It's not quite a phonology idea, but I've come up with the idea of a descendant of Koine Greek (spoken somewhere in the Middle East) where φ, θ and χ didn't become fricatives.

Instead, there would be a chain shift where π, τ, κ > /b/, /d/, /g/ and φ, θ, χ > /p/, /t/, /k/. A little bit later, β and γ would devoice word-initially becoming [f] and [x] while remaining [v] and [ɣ] word-internally. This is simply a continuation of tendencies already present in Koine Greek (apparently the voiced stops became fricatives earlier than the voiceless aspirated ones, and there was positional voicing of voiceless stops) and would result in some serious obstructions to mutual intelligibility (the mismatch between consonants would be like that between Ancient Greek and Ancient Macedonian), especially if there was some serious vowel reduction as well!
Languages:
:hrv: [:D], :bih: :srb: [;)], :eng: [:D], :fra: [:|], :lat: [:(], :deu: [:'(]

A linguistics enthusiast who would like to make a conlang, but can't decide what to call what.

- Tewanian languages
- Guide to Slavic accentuation

User avatar
Creyeditor
mongolian
mongolian
Posts: 4490
Joined: 14 Aug 2012 19:32

Re: Random phonology/phonemic inventory thread

Post by Creyeditor » 22 Apr 2019 21:42

I really like that idea. Did you already think of other changes? Maybe one could do something nice with the vowels (keeping half of them from becoming /i/)?
Creyeditor
"Thoughts are free."
Produce, Analyze, Manipulate
1 :deu: 2 :eng: 3 :idn: 4 :fra: 4 :esp:
:con: Ook & Omlűt & Nautli languages & Sperenjas
[<3] Papuan languages, Morphophonology, Lexical Semantics [<3]

User avatar
Zekoslav
sinic
sinic
Posts: 223
Joined: 07 Oct 2017 16:54

Re: Random phonology/phonemic inventory thread

Post by Zekoslav » 23 Apr 2019 11:21

Creyeditor wrote:
22 Apr 2019 21:42
I really like that idea. Did you already think of other changes? Maybe one could do something nice with the vowels (keeping half of them from becoming /i/)?
During the relevant period, only ει and ηι had merged with ι, so you can definitely avoid rampant iotacism. It's likely too late to preserve vowel length, though: the language had stress accent and incipient vowel reduction. With the initial inventory of /i y e ε a o u/ that could lead to some interesting developments (maybe even some sort of consonant mutation, given that final /n/ would likely be lost as in IRL Greek).

The only particular change I've come up with is related to the change /u/ > /v/ when in diphthongs. In IRL Greek it eventually devoiced to /f/ in front of voiceless consonants. In this language it would be the opposite (maybe even the trigger for the general voicing of voiceless stops), so that e.g. αὐτός would become /avˈdos/ (and, after vowel reduction, who knows what...)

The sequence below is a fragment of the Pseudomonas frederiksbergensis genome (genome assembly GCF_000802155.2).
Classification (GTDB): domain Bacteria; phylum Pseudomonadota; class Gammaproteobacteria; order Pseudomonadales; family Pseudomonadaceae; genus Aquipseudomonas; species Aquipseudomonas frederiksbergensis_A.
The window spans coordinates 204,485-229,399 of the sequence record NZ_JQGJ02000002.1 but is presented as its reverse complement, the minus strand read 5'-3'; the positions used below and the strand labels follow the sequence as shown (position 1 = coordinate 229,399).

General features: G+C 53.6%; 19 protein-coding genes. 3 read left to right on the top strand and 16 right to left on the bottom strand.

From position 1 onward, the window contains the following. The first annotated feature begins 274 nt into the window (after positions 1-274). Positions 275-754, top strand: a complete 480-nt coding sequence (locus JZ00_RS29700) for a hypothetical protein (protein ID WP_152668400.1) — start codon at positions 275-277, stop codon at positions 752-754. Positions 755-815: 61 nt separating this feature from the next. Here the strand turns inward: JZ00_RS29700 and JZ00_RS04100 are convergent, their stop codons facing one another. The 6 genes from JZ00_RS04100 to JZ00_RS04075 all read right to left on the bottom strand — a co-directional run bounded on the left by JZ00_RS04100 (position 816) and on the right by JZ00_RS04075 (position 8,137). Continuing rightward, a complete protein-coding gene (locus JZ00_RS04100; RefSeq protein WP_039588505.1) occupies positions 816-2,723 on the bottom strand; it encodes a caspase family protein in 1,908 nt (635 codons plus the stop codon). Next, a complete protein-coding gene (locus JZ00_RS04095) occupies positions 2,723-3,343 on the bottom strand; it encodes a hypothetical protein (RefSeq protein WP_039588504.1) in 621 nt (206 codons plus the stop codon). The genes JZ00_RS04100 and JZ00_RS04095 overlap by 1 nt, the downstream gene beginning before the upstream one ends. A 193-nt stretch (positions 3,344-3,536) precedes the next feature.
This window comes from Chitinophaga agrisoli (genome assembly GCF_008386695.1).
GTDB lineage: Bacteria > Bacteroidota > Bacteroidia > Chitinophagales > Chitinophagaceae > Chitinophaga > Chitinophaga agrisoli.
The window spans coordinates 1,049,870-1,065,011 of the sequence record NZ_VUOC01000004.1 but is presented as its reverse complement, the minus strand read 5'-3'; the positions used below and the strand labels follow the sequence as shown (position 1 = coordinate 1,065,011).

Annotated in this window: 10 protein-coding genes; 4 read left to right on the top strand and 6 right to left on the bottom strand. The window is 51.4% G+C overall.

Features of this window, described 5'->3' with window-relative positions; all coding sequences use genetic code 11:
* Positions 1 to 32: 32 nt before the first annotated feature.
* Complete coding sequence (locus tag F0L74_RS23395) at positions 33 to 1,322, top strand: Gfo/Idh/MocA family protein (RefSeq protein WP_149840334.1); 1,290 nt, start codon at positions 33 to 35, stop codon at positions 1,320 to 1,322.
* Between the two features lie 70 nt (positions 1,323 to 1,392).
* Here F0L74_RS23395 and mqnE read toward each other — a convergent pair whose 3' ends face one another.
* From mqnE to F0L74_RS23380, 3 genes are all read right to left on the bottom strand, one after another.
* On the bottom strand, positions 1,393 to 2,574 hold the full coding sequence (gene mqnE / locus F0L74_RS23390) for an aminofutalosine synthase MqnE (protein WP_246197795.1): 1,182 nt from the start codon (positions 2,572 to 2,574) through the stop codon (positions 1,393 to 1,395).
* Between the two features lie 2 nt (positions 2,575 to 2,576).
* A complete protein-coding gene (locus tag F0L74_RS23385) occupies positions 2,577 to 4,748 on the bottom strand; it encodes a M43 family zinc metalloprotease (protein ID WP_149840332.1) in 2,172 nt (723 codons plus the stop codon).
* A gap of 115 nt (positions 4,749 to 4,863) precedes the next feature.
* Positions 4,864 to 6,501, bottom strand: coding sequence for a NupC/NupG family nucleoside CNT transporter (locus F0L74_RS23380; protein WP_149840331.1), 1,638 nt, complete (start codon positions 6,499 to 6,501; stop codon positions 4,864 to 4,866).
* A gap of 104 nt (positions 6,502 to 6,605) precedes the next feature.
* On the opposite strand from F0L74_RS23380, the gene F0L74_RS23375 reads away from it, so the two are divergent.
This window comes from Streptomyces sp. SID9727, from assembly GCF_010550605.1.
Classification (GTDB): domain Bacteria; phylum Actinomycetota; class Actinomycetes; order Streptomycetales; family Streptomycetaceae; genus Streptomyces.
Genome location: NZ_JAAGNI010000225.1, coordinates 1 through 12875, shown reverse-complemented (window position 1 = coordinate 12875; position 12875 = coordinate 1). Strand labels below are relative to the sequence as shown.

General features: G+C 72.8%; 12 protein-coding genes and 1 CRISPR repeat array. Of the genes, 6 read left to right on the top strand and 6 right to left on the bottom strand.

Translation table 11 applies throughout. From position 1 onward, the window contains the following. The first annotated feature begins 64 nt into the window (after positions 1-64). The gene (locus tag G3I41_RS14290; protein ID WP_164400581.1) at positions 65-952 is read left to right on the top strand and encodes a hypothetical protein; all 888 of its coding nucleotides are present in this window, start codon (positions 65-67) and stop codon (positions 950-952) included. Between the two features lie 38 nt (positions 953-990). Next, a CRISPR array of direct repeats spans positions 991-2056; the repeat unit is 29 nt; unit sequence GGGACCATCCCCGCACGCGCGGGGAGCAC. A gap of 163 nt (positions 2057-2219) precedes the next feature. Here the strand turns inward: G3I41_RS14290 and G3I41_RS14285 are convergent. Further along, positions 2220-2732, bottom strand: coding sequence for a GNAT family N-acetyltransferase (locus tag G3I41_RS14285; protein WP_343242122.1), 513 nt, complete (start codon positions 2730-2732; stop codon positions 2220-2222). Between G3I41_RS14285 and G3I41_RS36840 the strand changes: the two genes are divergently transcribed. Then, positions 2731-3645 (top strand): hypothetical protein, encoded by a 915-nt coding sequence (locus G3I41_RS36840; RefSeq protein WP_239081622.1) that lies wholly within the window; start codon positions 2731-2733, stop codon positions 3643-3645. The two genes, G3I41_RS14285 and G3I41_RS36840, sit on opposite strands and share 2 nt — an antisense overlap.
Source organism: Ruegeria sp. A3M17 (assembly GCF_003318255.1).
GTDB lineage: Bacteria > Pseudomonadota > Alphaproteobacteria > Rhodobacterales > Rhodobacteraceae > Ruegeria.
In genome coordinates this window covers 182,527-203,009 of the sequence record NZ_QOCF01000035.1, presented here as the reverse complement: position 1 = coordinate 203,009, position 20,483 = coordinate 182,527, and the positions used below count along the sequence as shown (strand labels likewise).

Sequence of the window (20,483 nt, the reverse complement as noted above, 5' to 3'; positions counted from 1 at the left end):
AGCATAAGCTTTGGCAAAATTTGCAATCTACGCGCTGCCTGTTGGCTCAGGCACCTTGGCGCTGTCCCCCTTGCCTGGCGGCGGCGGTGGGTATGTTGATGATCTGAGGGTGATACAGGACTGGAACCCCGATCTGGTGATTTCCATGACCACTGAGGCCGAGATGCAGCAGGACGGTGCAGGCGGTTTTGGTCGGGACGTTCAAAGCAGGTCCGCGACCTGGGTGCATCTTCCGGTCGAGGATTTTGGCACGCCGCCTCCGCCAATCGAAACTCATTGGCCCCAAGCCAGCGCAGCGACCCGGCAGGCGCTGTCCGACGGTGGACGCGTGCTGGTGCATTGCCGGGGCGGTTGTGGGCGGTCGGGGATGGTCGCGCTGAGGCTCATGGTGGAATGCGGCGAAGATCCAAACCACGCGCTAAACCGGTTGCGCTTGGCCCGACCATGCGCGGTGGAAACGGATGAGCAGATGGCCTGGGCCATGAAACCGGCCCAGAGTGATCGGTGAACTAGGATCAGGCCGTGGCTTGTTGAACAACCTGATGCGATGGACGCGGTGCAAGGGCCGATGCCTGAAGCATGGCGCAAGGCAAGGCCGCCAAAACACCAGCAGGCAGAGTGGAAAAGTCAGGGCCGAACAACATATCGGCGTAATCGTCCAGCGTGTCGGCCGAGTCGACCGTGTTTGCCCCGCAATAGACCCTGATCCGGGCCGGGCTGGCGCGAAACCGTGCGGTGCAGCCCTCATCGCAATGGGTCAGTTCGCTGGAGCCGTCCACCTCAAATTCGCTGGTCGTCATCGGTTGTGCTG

Languages:
:hrv: [:D], :bih: :srb: [;)], :eng: [:D], :fra: [:|], :lat: [:(], :deu: [:'(]

A linguistics enthusiast who would like to make a conlang, but can't decide what to call what.

- Tewanian languages
- Guide to Slavic accentuation

User avatar
Frislander
runic
runic
Posts: 3492
Joined: 14 May 2016 18:47
Location: The North

Re: Random phonology/phonemic inventory thread

Post by Frislander » 23 Apr 2019 17:28

/p t kʷ q (qʷ)/
/p’ t’ t͡ɬ’ t͡ʃ’ kʷ’ ʔ (ʔʷ)/
/s ɬ ʃ xʷ ʜ (ʜʷ) h/
/m n j w/

/i ə~u/
/ɛ a/

The /ə~u/ contrast on the surface is restricted to appearing before uvulars a /q ʔ ʜ/, or alternatively you could interpret this as a labialisation contrast which is otherwise not seen on these consonants, as evidenced by the presence of /u/ before /kʷ kʷ’ xʷ w/ in the same manner. Similarly there is a collapse of the /i ə/ and /ɛ a/ contrasts before palatals, with the front vowels only being found in those contexts.

Syllable structure is CV(C)(C), where any single consonant can appear in the coda, while clusters are restricted to /s ɬ ʃ xʷ ʜ (ʜʷ) m n/ plus a stop, and /p t ʃ kʷ q (qʷ)/ + /s ɬ ʃ xʷ ʜ (ʜʷ)/. These are the only clusters permitted - the morphology is structured to prevent other clusters from arising.

User avatar
LinguoFranco
greek
greek
Posts: 456
Joined: 20 Jul 2016 17:49
Location: U.S.

Re: Random phonology/phonemic inventory thread

Post by LinguoFranco » 29 Apr 2019 17:14

/m n ɲ/
/p t c k ʔ/
/mb ⁿd ŋɟ ŋg/
/s z f h/
/l ʎ r/
/j w/
/t͡ɕ d͡ʑ/

/i iː u uː/
/ɛ eː ɔ oː/
/a aː/

/mb ⁿd ŋɟ ŋg/ are supposed to be prenasalized consononats, but the IPA Keyboard only has /ⁿ/. I don't have much for phonotactics yet, although it is looking somewhat similar to my main project, with length distinction on vowels, and will likely be mora-timed. However, I think this language will have palatalization, so /ⁿdʲ/ would become /ⁿd͡ʑ/, for example.

Post Reply